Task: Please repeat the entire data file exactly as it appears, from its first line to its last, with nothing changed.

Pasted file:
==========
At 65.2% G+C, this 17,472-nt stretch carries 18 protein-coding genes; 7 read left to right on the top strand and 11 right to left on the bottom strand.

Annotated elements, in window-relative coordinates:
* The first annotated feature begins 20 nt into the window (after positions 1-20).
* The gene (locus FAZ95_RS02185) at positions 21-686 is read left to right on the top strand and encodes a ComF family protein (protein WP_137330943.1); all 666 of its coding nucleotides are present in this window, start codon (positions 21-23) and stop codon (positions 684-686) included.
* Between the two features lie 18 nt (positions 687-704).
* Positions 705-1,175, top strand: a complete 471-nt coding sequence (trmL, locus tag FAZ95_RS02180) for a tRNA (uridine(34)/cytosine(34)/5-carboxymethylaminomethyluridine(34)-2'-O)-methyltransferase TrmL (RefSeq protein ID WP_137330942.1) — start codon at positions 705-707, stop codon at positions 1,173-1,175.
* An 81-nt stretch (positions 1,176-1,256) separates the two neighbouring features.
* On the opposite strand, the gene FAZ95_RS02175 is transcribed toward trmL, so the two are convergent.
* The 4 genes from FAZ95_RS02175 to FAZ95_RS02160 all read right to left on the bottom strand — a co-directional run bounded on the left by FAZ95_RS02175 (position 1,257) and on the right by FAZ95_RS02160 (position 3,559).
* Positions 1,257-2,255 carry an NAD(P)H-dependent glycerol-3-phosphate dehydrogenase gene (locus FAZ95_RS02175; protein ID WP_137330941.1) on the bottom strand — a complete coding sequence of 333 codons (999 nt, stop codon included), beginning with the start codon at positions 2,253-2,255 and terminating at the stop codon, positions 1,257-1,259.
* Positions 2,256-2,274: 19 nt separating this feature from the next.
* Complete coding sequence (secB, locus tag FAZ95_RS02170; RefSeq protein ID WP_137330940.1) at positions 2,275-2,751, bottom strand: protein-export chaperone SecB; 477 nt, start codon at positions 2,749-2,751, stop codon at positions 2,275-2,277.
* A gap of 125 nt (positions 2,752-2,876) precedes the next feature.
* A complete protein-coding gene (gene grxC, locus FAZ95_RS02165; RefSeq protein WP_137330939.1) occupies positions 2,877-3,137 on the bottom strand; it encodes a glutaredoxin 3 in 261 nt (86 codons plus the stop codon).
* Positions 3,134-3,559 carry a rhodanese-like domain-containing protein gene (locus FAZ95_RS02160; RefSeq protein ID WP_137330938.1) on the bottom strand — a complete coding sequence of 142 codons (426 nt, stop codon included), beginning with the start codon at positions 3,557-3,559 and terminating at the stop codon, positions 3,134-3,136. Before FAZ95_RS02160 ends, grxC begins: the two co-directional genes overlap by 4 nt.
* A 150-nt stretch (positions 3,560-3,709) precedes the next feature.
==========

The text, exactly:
At 65.2% G+C, this 17,472-nt stretch carries 18 protein-coding genes; 7 read left to right on the top strand and 11 right to left on the bottom strand.

Annotated elements, in window-relative coordinates:
* The first annotated feature begins 20 nt into the window (after positions 1-20).
* The gene (locus FAZ95_RS02185) at positions 21-686 is read left to right on the top strand and encodes a ComF family protein (protein WP_137330943.1); all 666 of its coding nucleotides are present in this window, start codon (positions 21-23) and stop codon (positions 684-686) included.
* Between the two features lie 18 nt (positions 687-704).
* Positions 705-1,175, top strand: a complete 471-nt coding sequence (trmL, locus tag FAZ95_RS02180) for a tRNA (uridine(34)/cytosine(34)/5-carboxymethylaminomethyluridine(34)-2'-O)-methyltransferase TrmL (RefSeq protein ID WP_137330942.1) — start codon at positions 705-707, stop codon at positions 1,173-1,175.
* An 81-nt stretch (positions 1,176-1,256) separates the two neighbouring features.
* On the opposite strand, the gene FAZ95_RS02175 is transcribed toward trmL, so the two are convergent.
* The 4 genes from FAZ95_RS02175 to FAZ95_RS02160 all read right to left on the bottom strand — a co-directional run bounded on the left by FAZ95_RS02175 (position 1,257) and on the right by FAZ95_RS02160 (position 3,559).
* Positions 1,257-2,255 carry an NAD(P)H-dependent glycerol-3-phosphate dehydrogenase gene (locus FAZ95_RS02175; protein ID WP_137330941.1) on the bottom strand — a complete coding sequence of 333 codons (999 nt, stop codon included), beginning with the start codon at positions 2,253-2,255 and terminating at the stop codon, positions 1,257-1,259.
* Positions 2,256-2,274: 19 nt separating this feature from the next.
* Complete coding sequence (secB, locus tag FAZ95_RS02170; RefSeq protein ID WP_137330940.1) at positions 2,275-2,751, bottom strand: protein-export chaperone SecB; 477 nt, start codon at positions 2,749-2,751, stop codon at positions 2,275-2,277.
* A gap of 125 nt (positions 2,752-2,876) precedes the next feature.
* A complete protein-coding gene (gene grxC, locus FAZ95_RS02165; RefSeq protein WP_137330939.1) occupies positions 2,877-3,137 on the bottom strand; it encodes a glutaredoxin 3 in 261 nt (86 codons plus the stop codon).
* Positions 3,134-3,559 carry a rhodanese-like domain-containing protein gene (locus FAZ95_RS02160; RefSeq protein ID WP_137330938.1) on the bottom strand — a complete coding sequence of 142 codons (426 nt, stop codon included), beginning with the start codon at positions 3,557-3,559 and terminating at the stop codon, positions 3,134-3,136. Before FAZ95_RS02160 ends, grxC begins: the two co-directional genes overlap by 4 nt.
* A 150-nt stretch (positions 3,560-3,709) precedes the next feature.